Some types of cancers are very difficult to treat. Cancer that has spread to the lining surfaces of the peritoneal (abdominal) cavity from primary colorectal cancer, appendiceal cancer, or mesothelioma and pseudomyxoma peritonei — known as peritoneal carcinomatosis — are such cancers.
Cytoreductive surgery followed by HIPEC is a comprehensive surgical treatment for certain patients with malignancies arising from or confined to the peritoneal cavity, including:
Pseudomyxoma peritonei: A buildup of mucus in the peritoneal cavity. The mucus may come from ruptured ovarian cysts, the appendix, or from other abdominal tissues, and mucus-secreting cells may attach to the peritoneal lining and continue to secrete mucus.
Mucinous adenocarcinoma of appendix: A type of cancer that begins in cells that line the appendix and produce mucin (the main component of mucus)
Peritoneal mesothelioma: A benign (noncancerous) or malignant (cancerous) tumor affecting the lining of the abdominal cavity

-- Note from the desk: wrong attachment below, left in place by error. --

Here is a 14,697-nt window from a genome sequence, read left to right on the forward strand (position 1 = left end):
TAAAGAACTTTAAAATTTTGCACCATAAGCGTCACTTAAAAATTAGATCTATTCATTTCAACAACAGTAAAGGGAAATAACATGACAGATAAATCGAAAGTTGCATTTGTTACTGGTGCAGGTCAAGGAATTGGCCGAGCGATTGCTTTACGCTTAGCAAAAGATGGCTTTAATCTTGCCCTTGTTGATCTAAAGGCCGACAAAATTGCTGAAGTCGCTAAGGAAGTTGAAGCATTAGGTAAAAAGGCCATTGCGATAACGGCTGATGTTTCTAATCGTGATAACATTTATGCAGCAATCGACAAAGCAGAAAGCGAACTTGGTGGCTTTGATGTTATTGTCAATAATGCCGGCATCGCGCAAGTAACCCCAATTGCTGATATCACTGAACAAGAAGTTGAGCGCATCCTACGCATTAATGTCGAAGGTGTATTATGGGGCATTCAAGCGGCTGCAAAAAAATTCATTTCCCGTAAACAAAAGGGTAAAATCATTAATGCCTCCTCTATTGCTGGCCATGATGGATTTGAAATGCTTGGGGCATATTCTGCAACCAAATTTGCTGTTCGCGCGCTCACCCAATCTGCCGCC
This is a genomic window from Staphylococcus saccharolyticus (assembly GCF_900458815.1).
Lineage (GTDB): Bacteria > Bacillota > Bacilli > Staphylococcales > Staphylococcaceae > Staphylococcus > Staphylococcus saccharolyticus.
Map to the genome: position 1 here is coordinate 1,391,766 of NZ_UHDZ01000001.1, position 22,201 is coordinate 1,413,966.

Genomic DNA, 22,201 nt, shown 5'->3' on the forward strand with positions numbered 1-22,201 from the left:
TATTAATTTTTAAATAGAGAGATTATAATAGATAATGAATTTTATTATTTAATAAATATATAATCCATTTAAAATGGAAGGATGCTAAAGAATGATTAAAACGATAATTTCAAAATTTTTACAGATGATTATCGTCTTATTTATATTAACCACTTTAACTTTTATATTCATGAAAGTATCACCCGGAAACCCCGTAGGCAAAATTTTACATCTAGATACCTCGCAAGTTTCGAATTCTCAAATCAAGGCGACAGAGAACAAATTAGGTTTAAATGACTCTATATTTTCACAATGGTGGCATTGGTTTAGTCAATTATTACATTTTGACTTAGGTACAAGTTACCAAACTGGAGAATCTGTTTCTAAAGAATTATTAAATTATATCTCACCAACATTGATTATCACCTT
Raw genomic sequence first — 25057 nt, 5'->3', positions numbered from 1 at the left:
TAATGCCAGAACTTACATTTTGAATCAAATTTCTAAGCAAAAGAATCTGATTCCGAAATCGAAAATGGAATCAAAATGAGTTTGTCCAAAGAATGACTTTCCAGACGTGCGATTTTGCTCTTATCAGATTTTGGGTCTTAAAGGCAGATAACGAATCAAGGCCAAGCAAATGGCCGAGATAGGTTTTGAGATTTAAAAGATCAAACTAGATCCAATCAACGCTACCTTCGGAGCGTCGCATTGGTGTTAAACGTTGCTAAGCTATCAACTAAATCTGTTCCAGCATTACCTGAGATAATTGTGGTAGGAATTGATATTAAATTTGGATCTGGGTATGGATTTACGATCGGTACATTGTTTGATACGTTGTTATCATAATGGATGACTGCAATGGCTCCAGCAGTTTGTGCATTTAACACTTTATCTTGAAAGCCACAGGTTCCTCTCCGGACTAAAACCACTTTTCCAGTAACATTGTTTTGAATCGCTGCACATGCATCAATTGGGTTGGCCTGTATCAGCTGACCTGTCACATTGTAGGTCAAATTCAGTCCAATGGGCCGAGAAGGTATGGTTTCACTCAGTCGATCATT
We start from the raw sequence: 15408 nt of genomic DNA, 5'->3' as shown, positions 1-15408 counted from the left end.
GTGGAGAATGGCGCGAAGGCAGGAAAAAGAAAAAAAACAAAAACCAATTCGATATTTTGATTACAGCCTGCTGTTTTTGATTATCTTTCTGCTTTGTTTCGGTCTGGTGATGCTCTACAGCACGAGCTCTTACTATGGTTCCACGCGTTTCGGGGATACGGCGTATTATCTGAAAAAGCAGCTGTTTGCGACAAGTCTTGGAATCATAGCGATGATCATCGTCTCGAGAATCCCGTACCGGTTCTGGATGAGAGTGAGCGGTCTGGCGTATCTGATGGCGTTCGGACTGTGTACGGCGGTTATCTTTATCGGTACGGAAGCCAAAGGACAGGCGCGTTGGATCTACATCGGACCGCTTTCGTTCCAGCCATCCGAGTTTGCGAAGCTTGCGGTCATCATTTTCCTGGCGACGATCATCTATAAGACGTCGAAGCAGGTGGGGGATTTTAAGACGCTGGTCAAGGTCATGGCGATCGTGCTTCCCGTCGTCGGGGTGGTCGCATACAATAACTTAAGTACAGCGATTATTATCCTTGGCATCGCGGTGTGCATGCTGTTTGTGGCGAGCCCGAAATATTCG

Colorectal carcinoma: Cancer that develops in the colon (the longest part of the large intestine) and/or the rectum (the last several inches of the large intestine before the anus)
Are you a candidate for HIPEC?
Many of the cancers treated with HIPEC are diseases treated by multiple disciplines in medicine and surgery. It is important that a patient discusses HIPEC therapy with their oncologist and surgeon, who can guide their therapy appropriately. A consultation with our physicians near the time of diagnosis will help you to determine if you can benefit from HIPEC and formulate a comprehensive treatment plan.
Items that we may need for your office visit include:
- Recent radiology films and reports (CT, PET, MRI) of abdomen, pelvis and chest
- Pathology report
- Tumor markers: CEA, CA 19-9, CA 125
- Operative notes from all prior surgeries related to this disease
- Summary of all chemotherapy treatment regimens
A clinical consultation with our surgical oncologists is an opportunity to evaluate your medical history and discuss appropriate treatments. They will help determine if HIPEC is right for you.
Patients with minimal or low-volume disease may be candidates for a clinic trial exploring the possibility of a minimally invasive surgery, which uses smaller incisions and can result in a shorter recovery period. (Watch a video of Dr. Kaitlyn Kelly describing minimally invasive HIPEC.)